• General Dermatology
  • Eczema
  • Alopecia
  • Aesthetics
  • Vitiligo
  • COVID-19
  • Actinic Keratosis
  • Precision Medicine and Biologics
  • Rare Disease
  • Wound Care
  • Rosacea
  • Psoriasis
  • Psoriatic Arthritis
  • Atopic Dermatitis
  • Melasma
  • NP and PA
  • Anti-Aging
  • Skin Cancer
  • Hidradenitis Suppurativa
  • Drug Watch
  • Pigmentary Disorders
  • Acne
  • Pediatric Dermatology
  • Practice Management

Improving Representation of Skin of Color in Dermatology

Commentary
Article

Miranda Uzoma Ewelukwa, MD, FAAD, reviews how skin of color representation has evolved in dermatology, however, more advocacy is still needed.

Miranda Uzoma Ewelukwa, MD, FAAD

Miranda Uzoma Ewelukwa, MD, FAAD

“About 3% of practicing US-based dermatologists are African American, which is not reflective of the current population balances within our country... Our population within this country is becoming more diverse with many different phototypes. It's very important to know how certain conditions look in different skin colors and types,” said Miranda Uzoma Ewelukwa, MD, FAAD, in an interview with Dermatology Times.

In honor of Black History Month, Ewelukwa, a board-certified dermatologist at US Dermatology Partners Sugar Land in Sugar Land, Texas, provided insight into the current state of skin of color representation in dermatology in the US. Ewelukwa reviewed how representation has improved in the last few years in textbooks and educational materials, yet more work is still needed to raise the number of skin of color dermatologists in communities.

Ewelukwa recommended colleagues to refer to the American Academy of Dermatology’s (AAD) resources and initiatives.

Q&A

Dermatology Times: In your opinion, what is the current state of skin of color representation in dermatology?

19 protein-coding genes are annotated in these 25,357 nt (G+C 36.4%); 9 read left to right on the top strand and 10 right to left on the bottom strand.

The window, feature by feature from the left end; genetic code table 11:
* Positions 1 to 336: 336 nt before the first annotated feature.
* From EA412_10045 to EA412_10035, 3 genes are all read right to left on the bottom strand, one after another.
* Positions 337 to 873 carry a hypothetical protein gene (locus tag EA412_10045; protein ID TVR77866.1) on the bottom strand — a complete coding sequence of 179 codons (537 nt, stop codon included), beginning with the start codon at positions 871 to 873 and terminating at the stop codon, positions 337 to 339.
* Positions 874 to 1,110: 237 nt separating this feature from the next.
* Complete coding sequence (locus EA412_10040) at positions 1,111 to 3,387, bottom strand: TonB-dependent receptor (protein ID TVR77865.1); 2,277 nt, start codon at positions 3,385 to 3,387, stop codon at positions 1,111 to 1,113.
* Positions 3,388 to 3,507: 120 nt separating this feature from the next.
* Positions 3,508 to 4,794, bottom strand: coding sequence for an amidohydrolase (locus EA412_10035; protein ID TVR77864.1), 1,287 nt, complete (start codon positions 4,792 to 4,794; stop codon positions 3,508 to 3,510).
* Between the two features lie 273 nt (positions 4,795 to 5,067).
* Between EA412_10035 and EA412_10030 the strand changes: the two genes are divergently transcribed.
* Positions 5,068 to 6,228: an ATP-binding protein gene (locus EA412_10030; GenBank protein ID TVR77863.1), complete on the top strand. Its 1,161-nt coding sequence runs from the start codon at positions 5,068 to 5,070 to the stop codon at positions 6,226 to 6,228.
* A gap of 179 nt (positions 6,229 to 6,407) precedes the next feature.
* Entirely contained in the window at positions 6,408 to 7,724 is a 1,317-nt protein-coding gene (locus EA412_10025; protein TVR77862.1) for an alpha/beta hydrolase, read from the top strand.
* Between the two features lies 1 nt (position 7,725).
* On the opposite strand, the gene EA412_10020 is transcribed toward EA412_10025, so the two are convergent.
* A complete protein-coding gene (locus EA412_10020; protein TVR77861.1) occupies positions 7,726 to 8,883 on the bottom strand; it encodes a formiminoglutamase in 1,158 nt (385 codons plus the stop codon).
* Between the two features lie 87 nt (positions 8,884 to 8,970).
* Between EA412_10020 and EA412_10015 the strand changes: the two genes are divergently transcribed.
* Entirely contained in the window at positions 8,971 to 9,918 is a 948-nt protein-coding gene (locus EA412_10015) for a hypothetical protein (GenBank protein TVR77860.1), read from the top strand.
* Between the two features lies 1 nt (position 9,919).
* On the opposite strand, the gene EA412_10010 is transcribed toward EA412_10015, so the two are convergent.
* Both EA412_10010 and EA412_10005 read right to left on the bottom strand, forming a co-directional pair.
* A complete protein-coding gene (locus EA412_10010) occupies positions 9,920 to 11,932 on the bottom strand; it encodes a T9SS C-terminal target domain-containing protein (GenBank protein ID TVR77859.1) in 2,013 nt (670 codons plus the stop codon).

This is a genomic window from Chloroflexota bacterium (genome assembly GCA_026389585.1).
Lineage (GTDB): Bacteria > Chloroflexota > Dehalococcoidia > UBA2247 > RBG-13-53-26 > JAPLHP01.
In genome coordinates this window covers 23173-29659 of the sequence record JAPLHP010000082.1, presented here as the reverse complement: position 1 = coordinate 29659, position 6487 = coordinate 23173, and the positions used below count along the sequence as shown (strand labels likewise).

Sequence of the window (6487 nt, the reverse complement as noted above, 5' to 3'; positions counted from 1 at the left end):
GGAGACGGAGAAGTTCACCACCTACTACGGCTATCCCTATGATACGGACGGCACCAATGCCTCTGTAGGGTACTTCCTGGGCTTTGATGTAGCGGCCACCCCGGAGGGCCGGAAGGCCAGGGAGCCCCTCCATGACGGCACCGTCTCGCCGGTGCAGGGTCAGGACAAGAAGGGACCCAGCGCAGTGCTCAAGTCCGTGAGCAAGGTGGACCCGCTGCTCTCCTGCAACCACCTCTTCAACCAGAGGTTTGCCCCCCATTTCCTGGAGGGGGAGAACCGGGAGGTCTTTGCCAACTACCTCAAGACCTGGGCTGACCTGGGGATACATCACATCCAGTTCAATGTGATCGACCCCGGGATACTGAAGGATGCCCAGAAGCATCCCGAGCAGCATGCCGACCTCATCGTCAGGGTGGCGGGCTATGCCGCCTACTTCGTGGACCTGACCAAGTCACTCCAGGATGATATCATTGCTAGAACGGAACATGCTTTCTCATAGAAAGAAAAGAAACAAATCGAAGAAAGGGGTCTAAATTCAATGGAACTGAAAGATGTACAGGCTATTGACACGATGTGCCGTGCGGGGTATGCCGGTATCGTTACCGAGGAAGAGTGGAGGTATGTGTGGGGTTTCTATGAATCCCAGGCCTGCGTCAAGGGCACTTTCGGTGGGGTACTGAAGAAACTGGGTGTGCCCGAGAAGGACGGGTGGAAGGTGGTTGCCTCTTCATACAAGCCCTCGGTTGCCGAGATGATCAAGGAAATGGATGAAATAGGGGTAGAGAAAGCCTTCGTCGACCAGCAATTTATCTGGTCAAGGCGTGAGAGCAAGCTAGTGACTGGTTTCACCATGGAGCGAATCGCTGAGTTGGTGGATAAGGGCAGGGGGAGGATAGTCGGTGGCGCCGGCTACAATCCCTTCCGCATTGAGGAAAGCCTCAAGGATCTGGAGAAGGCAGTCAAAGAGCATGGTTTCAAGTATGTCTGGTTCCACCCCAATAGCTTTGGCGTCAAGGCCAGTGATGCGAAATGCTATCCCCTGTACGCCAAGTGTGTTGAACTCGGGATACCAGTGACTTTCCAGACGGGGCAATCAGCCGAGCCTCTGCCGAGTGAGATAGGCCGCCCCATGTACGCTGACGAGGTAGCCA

Ewelukwa: In my opinion, it's not great. But I will say that it's getting better. About 3% of practicing US-based dermatologists are African American, which is not reflective of the current population balances within our country. Just in that aspect, there is a deficit. There are things being done to address these issues, such as different diversity initiatives that are being done to increase skin of color dermatologists in the workforce. But, because the number of dermatologists doesn't match the number of patients within our communities, representation isn't where it needs to be. But it is slowly getting better.

Dermatology Times: What aspects of dermatology are better at including skin of color representation?

Ewelukwa: The American Academy of Dermatology, which is the association of associations for dermatologists, is the main organization that does its best to represent dermatologists to the fullest capacity in the ways that we practice and teach materials, advocacy, and many different types of initiatives. They've been intentional over the past few years of putting out diversity initiatives to increase the enrollment of skin of color dermatologists and residency slots to increase the number of African American dermatologists in the practicing workforce. They've done a good job of making sure that they're including studies, case reports, and clinical trials that are more representative and include more patients with skin of color. They've been very intentional about increasing these efforts to not only make sure that practicing dermatologists are taking better care of their patients, but that patients are also being included in the study materials and work materials so that we learn better about this specific subgroup of patients.

Dermatology Times: How does the lack of misrepresentation of skin of color relate to or cause the misdiagnosis of skin conditions?